By Jake Rossen
By Jesse Marx
By Michelle LeBow
By Alleen Brown
By Maggie LaMaack
By CP Staff
By Jesse Marx
For Bob Carson the story starts almost 20 years ago in a ditch on the side of a highway. "I was out on a service call, towing a car," he says. "I pulled off to the side of the road and was stringing the cable out and a guy rear-ended my tow truck. It hit me and ran over me."
The accident broke Carson's right hip, his right knee, and his left elbow. It ruptured his spleen, bladder, and intestines, and fractured his pelvis in four places. Three months later, once the rest of his body had begun to mend, he discovered that nerve damage in his lower back had left him impotent as well. He was 28 years old and married.
"I was [young] and pretty active, doing everything that everybody else does," Carson says. "Then finding out that you're impotent--that's a hell of an adjustment." After a series of tests, a urologist mentioned the possibility of an inflatable penile prosthesis. Composed of a fluid-filled reservoir, pump, valve, and two inflatable cylinders, the device would restore his ability to have erections. On the advice of doctors and therapists, Carson got the implant.
But after a short time, the device started malfunctioning. Erections withered without warning. Besides the humiliation he felt, Carson developed a bladder infection and urethral bleeding. During this period Carson and his wife--who had fertility difficulties--tried to conceive without success. Finally, doctors removed the device and found a failed valve and kinked tubing. They implanted another; it was his 11th operation since the accident. In 1986, after 15 years of marriage, the still-childless pair divorced.
Carson has been in semi-retirement since last summer when Hennepin County bought out his business for a highway expansion project. A second marriage ended in divorce earlier this year. These days, he does some volunteer work and fishes on a stocked lake visible from the living room window while he figures out what to do next.
He was reluctant, he says, to sue American Medical Systems, the Minnetonka-based company that had manufactured the failed prosthesis. He was already involved in other litigation involving the accident, and believed the suit would "bring up a lot of bad memories of being crunched up--which you'd like to put behind you as fast as you can." Finally, Carson believed the company was on the same side as impotent men. "Why raise any trouble with them when they're trying to help? Otherwise, your alternate choice is nothing." But he became suspicious when the removed prosthesis disappeared from the operating room, apparently returned to the company's headquarters, despite his explicit instructions to set it aside for independent examination.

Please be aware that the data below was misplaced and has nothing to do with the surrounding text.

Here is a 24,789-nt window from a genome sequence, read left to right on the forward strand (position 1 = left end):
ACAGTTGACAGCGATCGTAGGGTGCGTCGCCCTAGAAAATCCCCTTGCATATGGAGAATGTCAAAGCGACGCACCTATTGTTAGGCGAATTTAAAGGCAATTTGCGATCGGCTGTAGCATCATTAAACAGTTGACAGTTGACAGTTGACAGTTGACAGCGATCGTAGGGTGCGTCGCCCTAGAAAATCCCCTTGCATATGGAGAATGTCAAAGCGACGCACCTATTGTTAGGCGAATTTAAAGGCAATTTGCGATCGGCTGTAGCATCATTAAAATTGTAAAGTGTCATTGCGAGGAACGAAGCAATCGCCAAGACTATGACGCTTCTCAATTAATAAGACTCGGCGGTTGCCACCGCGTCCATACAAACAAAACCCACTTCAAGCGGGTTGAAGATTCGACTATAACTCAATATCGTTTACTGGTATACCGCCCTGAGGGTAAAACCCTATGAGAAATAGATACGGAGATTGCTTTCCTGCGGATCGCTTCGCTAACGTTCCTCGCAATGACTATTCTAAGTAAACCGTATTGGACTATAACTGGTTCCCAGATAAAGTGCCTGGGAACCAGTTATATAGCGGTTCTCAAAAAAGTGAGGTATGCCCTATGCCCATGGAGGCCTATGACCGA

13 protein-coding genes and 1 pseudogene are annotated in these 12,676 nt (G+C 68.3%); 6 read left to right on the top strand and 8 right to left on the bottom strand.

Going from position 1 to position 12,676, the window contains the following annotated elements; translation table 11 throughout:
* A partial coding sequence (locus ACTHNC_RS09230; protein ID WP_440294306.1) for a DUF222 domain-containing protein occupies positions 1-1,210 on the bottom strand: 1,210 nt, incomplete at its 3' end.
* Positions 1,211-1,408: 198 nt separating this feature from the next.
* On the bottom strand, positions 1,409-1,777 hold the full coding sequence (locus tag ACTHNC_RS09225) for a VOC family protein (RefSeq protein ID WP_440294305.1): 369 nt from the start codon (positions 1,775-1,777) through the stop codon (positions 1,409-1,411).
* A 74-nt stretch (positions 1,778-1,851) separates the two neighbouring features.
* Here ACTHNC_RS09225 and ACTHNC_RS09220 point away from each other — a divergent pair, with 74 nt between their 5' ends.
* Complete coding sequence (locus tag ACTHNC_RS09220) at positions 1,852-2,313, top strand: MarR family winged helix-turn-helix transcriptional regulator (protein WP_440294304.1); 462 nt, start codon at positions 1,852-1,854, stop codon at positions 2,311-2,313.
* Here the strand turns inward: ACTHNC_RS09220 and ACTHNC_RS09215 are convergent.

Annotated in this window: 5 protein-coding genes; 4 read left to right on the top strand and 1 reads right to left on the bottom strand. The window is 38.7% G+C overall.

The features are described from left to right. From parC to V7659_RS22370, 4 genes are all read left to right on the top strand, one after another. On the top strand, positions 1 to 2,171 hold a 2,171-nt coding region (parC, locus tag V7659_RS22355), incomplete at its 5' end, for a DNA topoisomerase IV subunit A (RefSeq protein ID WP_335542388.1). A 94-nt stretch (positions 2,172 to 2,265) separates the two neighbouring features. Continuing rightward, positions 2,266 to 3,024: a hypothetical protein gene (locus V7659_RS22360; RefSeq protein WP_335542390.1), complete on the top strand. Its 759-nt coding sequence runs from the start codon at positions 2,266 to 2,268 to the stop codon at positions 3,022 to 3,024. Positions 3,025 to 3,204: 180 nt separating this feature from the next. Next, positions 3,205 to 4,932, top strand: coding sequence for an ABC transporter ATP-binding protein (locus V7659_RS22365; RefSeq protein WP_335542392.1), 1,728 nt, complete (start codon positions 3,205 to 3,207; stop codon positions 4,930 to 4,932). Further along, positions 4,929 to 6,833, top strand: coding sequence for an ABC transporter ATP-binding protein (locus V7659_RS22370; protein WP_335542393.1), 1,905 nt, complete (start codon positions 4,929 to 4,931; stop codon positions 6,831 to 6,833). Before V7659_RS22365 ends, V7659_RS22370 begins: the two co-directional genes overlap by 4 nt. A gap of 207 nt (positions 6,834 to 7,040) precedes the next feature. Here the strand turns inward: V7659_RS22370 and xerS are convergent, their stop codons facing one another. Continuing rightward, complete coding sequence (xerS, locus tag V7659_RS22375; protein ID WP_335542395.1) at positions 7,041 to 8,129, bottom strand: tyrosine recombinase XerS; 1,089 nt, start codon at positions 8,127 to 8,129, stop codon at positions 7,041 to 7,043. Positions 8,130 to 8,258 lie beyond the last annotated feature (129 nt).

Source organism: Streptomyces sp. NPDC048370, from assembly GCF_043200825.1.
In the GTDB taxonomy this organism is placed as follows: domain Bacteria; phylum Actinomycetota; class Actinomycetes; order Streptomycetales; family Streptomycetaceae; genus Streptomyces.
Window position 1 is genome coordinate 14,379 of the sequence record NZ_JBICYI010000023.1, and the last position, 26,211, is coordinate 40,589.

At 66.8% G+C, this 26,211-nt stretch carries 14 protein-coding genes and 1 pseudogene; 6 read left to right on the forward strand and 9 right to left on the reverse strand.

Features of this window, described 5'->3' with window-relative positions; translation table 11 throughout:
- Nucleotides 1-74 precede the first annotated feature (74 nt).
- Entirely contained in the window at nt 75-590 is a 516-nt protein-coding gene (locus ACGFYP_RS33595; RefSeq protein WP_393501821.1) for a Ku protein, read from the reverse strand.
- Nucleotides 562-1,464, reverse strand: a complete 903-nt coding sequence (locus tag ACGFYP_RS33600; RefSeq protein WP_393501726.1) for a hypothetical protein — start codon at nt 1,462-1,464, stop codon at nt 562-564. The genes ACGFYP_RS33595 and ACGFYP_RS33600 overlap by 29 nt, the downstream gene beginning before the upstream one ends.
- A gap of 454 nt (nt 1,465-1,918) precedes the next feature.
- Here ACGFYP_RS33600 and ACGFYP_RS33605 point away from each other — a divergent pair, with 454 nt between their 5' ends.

In the mid-1980s Carson, along with several other Minnesota men who had failed implants, filed suit against American Medical Systems. Compared to some of them, he'd gotten off easy. One plaintiff's prosthesis suffered a total fluid loss, and then a second total fluid loss a year after that. Four months after the second correction, the implant became infected and the right cylinder eroded into his urethra. His medical reports were grisly. "There was," notes one, "a large accumulation of subsanguinous and seropurulent fluid in the subcutaneous tissue surrounding the tubing from the cylinders." Put plainly, the man's penis was filled with blood and pus. The preponderance of post-surgical scarring made the next device, a safer semi-rigid, non-hydraulic device, almost unimplantable. He would undergo five operations by the time he filed suit.
"I finally decided, if [litigation] is gonna save somebody else, it wouldn't be a bad idea," Carson explains. He says that after lengthy legal wrangling, he accepted an out-of-court settlement of roughly $5,000: "about what it would cost to have the surgery done--the second time you get it taken care of." That was the end of the legal machinations in his case, but today a growing number of implant recipients are suing AMS and other penile implant manufacturers (see sidebar), and the stakes look to be considerably higher for everyone involved.
The search for a surgically implanted treatment for impotence dates back at least 60 years. As early as 1936, doctors attempted the insertion of rib cartilage into a reconstructed penis. This solution didn't work well. Within several years, the cartilage was reabsorbed into the body. In a quarter of cases, the cartilage curled back onto itself. Non-hydraulic, rod prostheses composed of synthetic substances--known as "semi-rigid" or "malleable" implants--emerged in the 1950s. These were not absorbed by the body and could often maintain a modicum of form without buckling during intercourse. They did not, however, expand in length or width. The malleable prosthesis was never entirely erect nor entirely flaccid.
In 1972, F. Brantley Scott, a urologist at Baylor University, conducted some of the first experiments with the Inflatable Penile Prosthesis. The Scott prosthesis addressed all three problems with the malleable product: length, girth, and flaccidity. Adapted from the artificial urinary sphincter--an inflatable silicone balloon used to control incontinence--the IPP was simple in concept and effective in theory. Surgeons made an incision along the perineum (the tissue between the scrotum and the rectum) or above the pubis and, using a metal rod, destroyed erectile tissue in the corpora cavernosa--paired bodies running longitudinally down the shaft of the penis. The cylinders went here, and a valve and pump were placed in the scrotum. A reservoir, originally filled with a colored fluid called radiopaque and later with saline, fit in the lower abdomen. Tubes connected the reservoir, the pump, and the expandable cylinders. This device was the great leap forward.